The ocular surface disease index questionnaire (OSDI questionnaire) is one of the most widely used questionnaires to evaluate DED [8,9,10,11]. It is viewed as one of the gold standards regarding DED according to the Dry Eye Work Shop (DEWS) consensus . In this study, a simplified Chinese version of the OSDI questionnaire, whose reliability and validity was previously verified, was utilized . It was divided into three dimensions: ocular symptoms, vision-related function, and environmental trigger scores. The ocular symptoms score consisted of three items, namely “eyes that are sensitive to light,” “eyes that feel gritty,” and “painful or sore eyes.” The vision-related function score consisted of five items: “blurred vision,” “poor vision,” “reading,” “driving at night,” “working with a computer or bank machine,” and “watching TV.” The environmental triggers score consisted of three items: “windy conditions,” “places or areas with low humidity,” and “areas that are air conditioned.” The severity was graded on a scale of 0 to 5 according to the frequency regarding each item, which represented “none of the time,” “some of the time,” “half of the time,” “most of the time,” and “all the time.” The OSDI score was based on the formula: [(sum of scores for all questions answered) *100] / [(total number of answered questions) *4]. Using the formula, the total OSDI score could be calculated.
Definition of DED
According to the total OSDI score, DED was considered as “symptomatic DED” and was defined as a subject whose OSDI score was greater than or equal to 13 [14, 15]. Additionally, subjects were classified into 4 categories by OSDI score: normal (scores 0–12), mild DED (13–22), moderate DED (23–32), and severe DED (33–100 ) .
Definition of risk factors
In total, five questions were related to potential risk factors, namely “psychological stress,” “VDT use,” “wearing contact lenses,” “sleep quality,” and “gender.” To measure and evaluate psychological stress, the Chinese version of the perceived stress scale (PSS) was utilized. The PSS questionnaire is one of the most widely used psychological instruments for measuring the perception of stress. Developed by Cohen in 1983, it has shown sufficient reliability and validity . The Chinese version of the PSS questionnaire was also found to be reliable [17, 18]. Originally, it consisted of 14 items that were designed to determine how unpredictable, uncontrollable, and overloaded respondents find their lives. To facilitate the implementation, the four items version of PSS was adapted for this study. This version consisted of four PSS items, two of which were negative (“how often have you felt that you were unable to control the important things in your life” and “how often have you felt difficulties were piling up so high that you could not overcome them”), while the other two items were positive (“how often have you felt confident about your ability to handle your personal problems” and “how often have you felt that things were going your way”). The subjects were required to answer each question using a five-point Likert scale score ranging from 0 (never) to 4 (very often) and report the event frequency correlated with the PSS items in the last month. PSS scores were obtained by reversing responses (0 = 4, 1 = 3, 2 = 2, 3 = 1, 4 = 0) to the two positively stated items and summing all scale items. The total scores ranged from 0 to 16, and subjects with higher scores had higher psychological stress levels. The video display terminal (VDT) use question was defined as “the average hours spent on VDT devices, such as iPad, iPhone, or computers, per day for the last week.” The wearing contact lenses question was defined as wearing a contact lens at least once a week for the last three months. Poor sleep quality was defined as difficulty in falling asleep.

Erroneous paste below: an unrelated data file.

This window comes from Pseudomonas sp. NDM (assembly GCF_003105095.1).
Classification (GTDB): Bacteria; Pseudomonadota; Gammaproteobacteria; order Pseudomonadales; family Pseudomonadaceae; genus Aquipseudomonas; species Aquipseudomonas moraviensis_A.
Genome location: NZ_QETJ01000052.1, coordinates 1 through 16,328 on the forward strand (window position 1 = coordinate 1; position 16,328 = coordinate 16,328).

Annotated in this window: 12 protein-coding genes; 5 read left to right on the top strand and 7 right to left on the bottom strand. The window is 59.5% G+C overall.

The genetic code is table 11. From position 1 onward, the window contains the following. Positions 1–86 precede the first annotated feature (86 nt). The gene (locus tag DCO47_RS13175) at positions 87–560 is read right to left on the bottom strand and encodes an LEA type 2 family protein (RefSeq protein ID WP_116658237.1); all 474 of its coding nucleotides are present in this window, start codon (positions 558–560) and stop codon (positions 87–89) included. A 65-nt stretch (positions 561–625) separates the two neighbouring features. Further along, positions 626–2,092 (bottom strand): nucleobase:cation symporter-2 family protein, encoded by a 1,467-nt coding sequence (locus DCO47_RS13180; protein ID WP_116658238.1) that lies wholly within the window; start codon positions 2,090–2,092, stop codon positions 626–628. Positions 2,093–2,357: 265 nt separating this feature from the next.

Before the formal survey began, the project leader trained project members and standardized the survey process. On the day of the survey, the subject had to fill out a questionnaire that consisted of four parts (Supplemental Figure 1):
(1) General information: name, gender, age, school, class, and student identification number
(2) OSDI questionnaire
(3) DED risk factors (contact lens wear, sleep quality and VDT use) and medical history regarding eye diseases (self-reported ocular inflammation, such as conjunctivitis and keratitis, or previous ocular surgery history within the last 6 months)
(4) PSS questionnaire